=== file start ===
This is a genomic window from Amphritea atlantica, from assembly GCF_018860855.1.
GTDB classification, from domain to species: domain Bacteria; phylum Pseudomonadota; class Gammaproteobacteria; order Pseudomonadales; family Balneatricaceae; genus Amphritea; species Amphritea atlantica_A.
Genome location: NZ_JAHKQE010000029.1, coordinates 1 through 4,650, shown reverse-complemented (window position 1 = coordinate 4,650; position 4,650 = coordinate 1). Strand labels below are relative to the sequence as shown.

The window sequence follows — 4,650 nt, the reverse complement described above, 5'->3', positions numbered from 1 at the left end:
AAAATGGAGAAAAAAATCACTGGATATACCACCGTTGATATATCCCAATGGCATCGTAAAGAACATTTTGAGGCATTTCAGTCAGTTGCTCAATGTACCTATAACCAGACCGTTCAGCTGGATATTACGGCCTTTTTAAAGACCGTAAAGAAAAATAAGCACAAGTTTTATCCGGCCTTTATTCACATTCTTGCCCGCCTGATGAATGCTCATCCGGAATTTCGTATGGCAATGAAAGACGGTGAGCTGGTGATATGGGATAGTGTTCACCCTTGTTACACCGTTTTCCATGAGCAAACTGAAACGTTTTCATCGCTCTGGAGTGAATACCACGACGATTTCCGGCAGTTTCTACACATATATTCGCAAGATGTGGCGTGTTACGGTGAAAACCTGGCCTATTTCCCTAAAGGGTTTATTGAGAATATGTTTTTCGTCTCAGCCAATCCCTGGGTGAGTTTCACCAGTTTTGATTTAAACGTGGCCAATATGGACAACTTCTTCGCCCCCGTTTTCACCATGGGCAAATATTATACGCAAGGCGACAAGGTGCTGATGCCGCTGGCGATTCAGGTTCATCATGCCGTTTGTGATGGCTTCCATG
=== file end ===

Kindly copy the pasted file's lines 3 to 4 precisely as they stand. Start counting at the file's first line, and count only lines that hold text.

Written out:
Genome location: NZ_JAHKQE010000029.1, coordinates 1 through 4,650, shown reverse-complemented (window position 1 = coordinate 4,650; position 4,650 = coordinate 1). Strand labels below are relative to the sequence as shown.

The window sequence follows — 4,650 nt, the reverse complement described above, 5'->3', positions numbered from 1 at the left end: